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- Submitted: Jul 06 2011 03:14 PM
- Last Updated: Jul 23 2012 08:01 AM
- File Size: 3.82MB
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- Downloads: 3,503
- Author: Franklin S Jabini
- e-Sword Version: 9.x - 10.x
- Suggest New Tag:: hebrew, aramaic, greek, seminary
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e-Sword 9+ Module Download:
Jabini, Franklin S. - Introduction to Biblical languages: How to use Hebrew, Aramaic, and Greek resources
Greek Hebrew Linguistics / Philology
Franklin S Jabini
9.x - 10.x
Suggest New Tag::
hebrew, aramaic, greek, seminary
Introduction to Biblical languages: How to use Hebrew, Aramaic, and Greek resources
Copyright © 2011 by Franklin Jabini Sr. All rights reserved.
Published by: AcadSA Publishing
Written permission granted to Jonathon Blake for conversion to an e-Sword module.
Module creation by Carlos.
Installation: This self extracting module installs the topic and map files. The map/graphics file allows for the viewing of graphics, since e-Sword topic files do not. The installer also makes a folder called, C:\e-sword\intro_biblical_languages to place graphics linked to by the topic file. For users without a drive named C, this resource will be problematic. For users with e-Sword installed on Drive D (or any other drive), this resource will function as long as the installer can create the graphics folder on drive c.
In his book, Introduction to Biblical languages, Dr Franklin Jabini contributes creatively to the growing collection of resources that give theology students access to the Bible in its original languages without struggling through one or two years of Hebrew and Greek grammar.
By introducing students to two open access internet resources, E-Sword and The Word, he guides them through the first steps of interpreting the original Greek and Hebrew texts of the Bible. Traditional grammar courses in Greek and Hebrew for theology students produce a small number of Bible translators and some language specialists, but not many church ministers who regularly use the Hebrew Bible and the Greek New Testament to prepare sermons and Bible studies. This book aims at achieving the latter objective. By opting for two free internet resources, Dr Jabini’s approach is eminently sensible, especially for students in church communities across the global South with limited funds and limited access to Greek and Hebrew specialists.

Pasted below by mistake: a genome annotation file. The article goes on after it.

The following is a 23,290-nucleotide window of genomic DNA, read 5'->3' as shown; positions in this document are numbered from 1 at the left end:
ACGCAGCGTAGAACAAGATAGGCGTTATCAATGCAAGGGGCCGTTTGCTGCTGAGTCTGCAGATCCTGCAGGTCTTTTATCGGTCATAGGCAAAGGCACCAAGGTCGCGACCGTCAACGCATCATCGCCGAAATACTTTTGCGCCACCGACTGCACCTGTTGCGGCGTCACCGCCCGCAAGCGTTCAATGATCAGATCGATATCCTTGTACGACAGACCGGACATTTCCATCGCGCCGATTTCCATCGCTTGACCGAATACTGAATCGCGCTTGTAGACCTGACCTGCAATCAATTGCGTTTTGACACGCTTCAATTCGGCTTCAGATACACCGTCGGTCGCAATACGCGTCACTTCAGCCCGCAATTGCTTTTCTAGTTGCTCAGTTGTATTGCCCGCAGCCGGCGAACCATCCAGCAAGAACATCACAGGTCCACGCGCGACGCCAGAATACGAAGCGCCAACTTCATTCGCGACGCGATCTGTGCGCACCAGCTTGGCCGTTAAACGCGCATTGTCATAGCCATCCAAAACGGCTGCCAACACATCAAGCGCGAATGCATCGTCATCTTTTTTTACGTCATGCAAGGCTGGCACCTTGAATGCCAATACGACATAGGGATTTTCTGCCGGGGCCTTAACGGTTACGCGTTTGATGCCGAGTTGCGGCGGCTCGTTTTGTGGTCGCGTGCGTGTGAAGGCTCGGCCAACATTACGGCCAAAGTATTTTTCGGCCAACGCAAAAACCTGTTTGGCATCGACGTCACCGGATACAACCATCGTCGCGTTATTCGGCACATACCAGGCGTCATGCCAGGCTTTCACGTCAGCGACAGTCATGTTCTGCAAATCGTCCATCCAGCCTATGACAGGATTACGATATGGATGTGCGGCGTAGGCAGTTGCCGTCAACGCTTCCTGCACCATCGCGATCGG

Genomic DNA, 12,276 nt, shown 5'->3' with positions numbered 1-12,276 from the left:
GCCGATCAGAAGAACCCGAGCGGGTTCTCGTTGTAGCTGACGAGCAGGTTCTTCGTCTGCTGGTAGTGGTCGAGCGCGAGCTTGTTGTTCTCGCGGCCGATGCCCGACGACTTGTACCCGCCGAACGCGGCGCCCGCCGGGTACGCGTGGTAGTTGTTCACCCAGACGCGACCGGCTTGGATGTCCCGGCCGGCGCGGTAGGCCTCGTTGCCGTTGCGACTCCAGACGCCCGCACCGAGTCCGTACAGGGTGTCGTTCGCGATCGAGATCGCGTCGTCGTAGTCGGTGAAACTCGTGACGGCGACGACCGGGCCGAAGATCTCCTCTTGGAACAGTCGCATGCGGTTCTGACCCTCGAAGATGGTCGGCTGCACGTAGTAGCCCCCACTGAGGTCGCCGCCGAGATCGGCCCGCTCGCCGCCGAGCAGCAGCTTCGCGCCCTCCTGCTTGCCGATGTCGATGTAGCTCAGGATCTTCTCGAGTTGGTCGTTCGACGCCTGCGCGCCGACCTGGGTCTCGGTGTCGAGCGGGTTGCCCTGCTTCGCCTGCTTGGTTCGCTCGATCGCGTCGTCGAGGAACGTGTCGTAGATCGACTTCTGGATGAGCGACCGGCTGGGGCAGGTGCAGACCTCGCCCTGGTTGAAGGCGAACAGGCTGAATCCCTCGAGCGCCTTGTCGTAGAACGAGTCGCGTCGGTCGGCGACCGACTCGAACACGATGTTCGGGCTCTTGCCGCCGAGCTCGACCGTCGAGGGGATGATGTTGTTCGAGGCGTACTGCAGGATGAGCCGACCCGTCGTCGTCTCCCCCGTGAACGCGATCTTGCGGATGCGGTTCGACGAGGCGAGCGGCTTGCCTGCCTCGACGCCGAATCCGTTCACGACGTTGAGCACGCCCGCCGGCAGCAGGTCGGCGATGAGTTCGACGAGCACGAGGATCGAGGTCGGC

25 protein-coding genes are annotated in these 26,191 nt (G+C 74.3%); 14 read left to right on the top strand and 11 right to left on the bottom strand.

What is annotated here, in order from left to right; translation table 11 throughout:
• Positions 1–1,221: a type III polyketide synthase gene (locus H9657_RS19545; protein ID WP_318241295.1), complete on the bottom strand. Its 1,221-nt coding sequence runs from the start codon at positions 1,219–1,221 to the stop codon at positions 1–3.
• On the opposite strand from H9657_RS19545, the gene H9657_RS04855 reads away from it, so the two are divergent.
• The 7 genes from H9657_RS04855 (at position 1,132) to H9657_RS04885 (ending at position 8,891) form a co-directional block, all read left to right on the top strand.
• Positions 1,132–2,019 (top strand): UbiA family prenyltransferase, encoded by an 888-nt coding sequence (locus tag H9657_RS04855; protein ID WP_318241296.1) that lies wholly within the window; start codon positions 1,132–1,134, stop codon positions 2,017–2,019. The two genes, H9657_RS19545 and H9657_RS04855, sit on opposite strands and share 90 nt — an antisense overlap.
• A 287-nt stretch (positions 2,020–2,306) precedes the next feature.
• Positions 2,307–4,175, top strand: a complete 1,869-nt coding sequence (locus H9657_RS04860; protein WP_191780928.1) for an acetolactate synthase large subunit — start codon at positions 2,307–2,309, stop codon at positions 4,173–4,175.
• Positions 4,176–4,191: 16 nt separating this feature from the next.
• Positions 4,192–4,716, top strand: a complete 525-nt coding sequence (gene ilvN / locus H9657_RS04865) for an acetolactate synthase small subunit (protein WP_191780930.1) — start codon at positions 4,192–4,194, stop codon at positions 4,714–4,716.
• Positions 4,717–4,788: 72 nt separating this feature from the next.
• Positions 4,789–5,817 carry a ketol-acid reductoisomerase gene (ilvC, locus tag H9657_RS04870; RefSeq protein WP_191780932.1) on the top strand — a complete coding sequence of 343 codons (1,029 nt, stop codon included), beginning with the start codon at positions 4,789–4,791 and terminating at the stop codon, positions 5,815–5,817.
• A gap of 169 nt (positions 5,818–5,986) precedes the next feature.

Direct engagement with the Hebrew and Greek Scriptures by leaders of a Christian community is an essential prerequisite for a deeply contextual theology. No authentic self-theologising can take place without this engagement, since it enables a community to make creative connections between its own world and the life-worlds of Israel, Jesus and the apostles. This book will help theological students become competent users of these resources and thereby (hopefully) life-long creative interpreters of the Hebrew and Greek Scriptures within their contexts.
Prof J.N.J. (Klippies) Kritzinger
University of South Africa
Learning the biblical languages has long haunted seminary students. The gifted few, who aspire to spend a lifetime of studying, teaching, and writing from the original languages, embrace the task with great gusto. However, the overwhelming majority, who feel neither called to such ‘scholarly’ pursuits nor capable of mastering the languages, labour through it with much anguish, memorise as much morphology and vocabulary as they can for the examinations, and then promptly forget all the forms. They may spend hundreds of hours studying Greek and Hebrew in seminary, but never use any of it in their ministries.
What has changed? Bible software! Modern software programmes do a lot of the donkey work for us. At the click of a mouse, we can open several lexicons and see complete parsing information for Hebrew or Greek words. This ability to access grammatical information without memorising paradigms opens up new ways of ‘learning’ the languages. By harnessing the power and appreciating the limitations and dangers of using software programmes for Bible study, we can gain many of the benefits of learning Hebrew and Greek without spending any time memorising paradigms. What is more, we can begin reaping the rewards instantly and we can keep using the tools in our day-to-day ministries.
Dr Jabini’s Introduction to Biblical Languages has a modest aim: to teach students and pastors to use the original language tools found in software programmes profitably and responsibly. Jabini works from the two best free programmes currently available—e-Sword and The Word—because the leading commercial products are too expensive for many students.
What I like most about Introduction to Biblical Languages is the practical way in which Jabini teaches us how to use good tools responsibility. With dozens of practical examples from both Testaments, he shows us how to use the tools. He shows the benefits we can derive from them, and cautions as to the limitations. His treatment is balanced and helpful.
This is a book for thinking practitioners. If you are a preacher or teacher of God’s Word and wish to improve your exegetical skills without spending years learning to read Hebrew and Greek fluently, Introduction to Biblical Languages is a great place to start. I have no doubt it will add depth and breadth to your Bible study.
Kevin Smith (DLitt; PhD)
South African Theology Seminary
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